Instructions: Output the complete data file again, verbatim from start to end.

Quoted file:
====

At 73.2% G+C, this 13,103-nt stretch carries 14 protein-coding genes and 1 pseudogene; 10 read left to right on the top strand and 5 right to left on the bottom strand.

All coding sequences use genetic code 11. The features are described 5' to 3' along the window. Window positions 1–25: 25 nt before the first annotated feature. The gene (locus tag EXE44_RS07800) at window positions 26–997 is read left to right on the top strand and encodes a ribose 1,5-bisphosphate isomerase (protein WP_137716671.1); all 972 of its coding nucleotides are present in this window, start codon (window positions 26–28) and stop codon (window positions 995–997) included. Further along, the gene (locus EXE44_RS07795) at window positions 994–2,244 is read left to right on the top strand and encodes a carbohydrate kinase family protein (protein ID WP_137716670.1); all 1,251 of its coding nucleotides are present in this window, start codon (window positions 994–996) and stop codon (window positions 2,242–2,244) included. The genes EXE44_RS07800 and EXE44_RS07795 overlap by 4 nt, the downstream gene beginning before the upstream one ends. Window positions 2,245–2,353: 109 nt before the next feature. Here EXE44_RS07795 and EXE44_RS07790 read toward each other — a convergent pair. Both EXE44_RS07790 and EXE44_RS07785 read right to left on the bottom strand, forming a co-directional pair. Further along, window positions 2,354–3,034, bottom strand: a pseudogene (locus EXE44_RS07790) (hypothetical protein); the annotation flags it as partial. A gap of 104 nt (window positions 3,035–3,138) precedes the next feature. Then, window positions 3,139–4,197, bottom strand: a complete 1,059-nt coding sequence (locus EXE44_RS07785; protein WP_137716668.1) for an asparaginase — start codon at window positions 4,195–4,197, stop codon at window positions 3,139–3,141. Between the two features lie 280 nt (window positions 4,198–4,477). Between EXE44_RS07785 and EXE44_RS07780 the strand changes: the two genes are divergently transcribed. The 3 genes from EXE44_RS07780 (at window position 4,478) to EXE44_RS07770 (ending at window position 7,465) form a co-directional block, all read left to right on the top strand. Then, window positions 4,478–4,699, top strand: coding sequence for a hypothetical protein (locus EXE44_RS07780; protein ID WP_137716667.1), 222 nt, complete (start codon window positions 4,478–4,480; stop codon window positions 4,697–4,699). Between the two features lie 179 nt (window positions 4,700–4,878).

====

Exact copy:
At 73.2% G+C, this 13,103-nt stretch carries 14 protein-coding genes and 1 pseudogene; 10 read left to right on the top strand and 5 right to left on the bottom strand.

All coding sequences use genetic code 11. The features are described 5' to 3' along the window. Window positions 1–25: 25 nt before the first annotated feature. The gene (locus tag EXE44_RS07800) at window positions 26–997 is read left to right on the top strand and encodes a ribose 1,5-bisphosphate isomerase (protein WP_137716671.1); all 972 of its coding nucleotides are present in this window, start codon (window positions 26–28) and stop codon (window positions 995–997) included. Further along, the gene (locus EXE44_RS07795) at window positions 994–2,244 is read left to right on the top strand and encodes a carbohydrate kinase family protein (protein ID WP_137716670.1); all 1,251 of its coding nucleotides are present in this window, start codon (window positions 994–996) and stop codon (window positions 2,242–2,244) included. The genes EXE44_RS07800 and EXE44_RS07795 overlap by 4 nt, the downstream gene beginning before the upstream one ends. Window positions 2,245–2,353: 109 nt before the next feature. Here EXE44_RS07795 and EXE44_RS07790 read toward each other — a convergent pair. Both EXE44_RS07790 and EXE44_RS07785 read right to left on the bottom strand, forming a co-directional pair. Further along, window positions 2,354–3,034, bottom strand: a pseudogene (locus EXE44_RS07790) (hypothetical protein); the annotation flags it as partial. A gap of 104 nt (window positions 3,035–3,138) precedes the next feature. Then, window positions 3,139–4,197, bottom strand: a complete 1,059-nt coding sequence (locus EXE44_RS07785; protein WP_137716668.1) for an asparaginase — start codon at window positions 4,195–4,197, stop codon at window positions 3,139–3,141. Between the two features lie 280 nt (window positions 4,198–4,477). Between EXE44_RS07785 and EXE44_RS07780 the strand changes: the two genes are divergently transcribed. The 3 genes from EXE44_RS07780 (at window position 4,478) to EXE44_RS07770 (ending at window position 7,465) form a co-directional block, all read left to right on the top strand. Then, window positions 4,478–4,699, top strand: coding sequence for a hypothetical protein (locus EXE44_RS07780; protein ID WP_137716667.1), 222 nt, complete (start codon window positions 4,478–4,480; stop codon window positions 4,697–4,699). Between the two features lie 179 nt (window positions 4,700–4,878).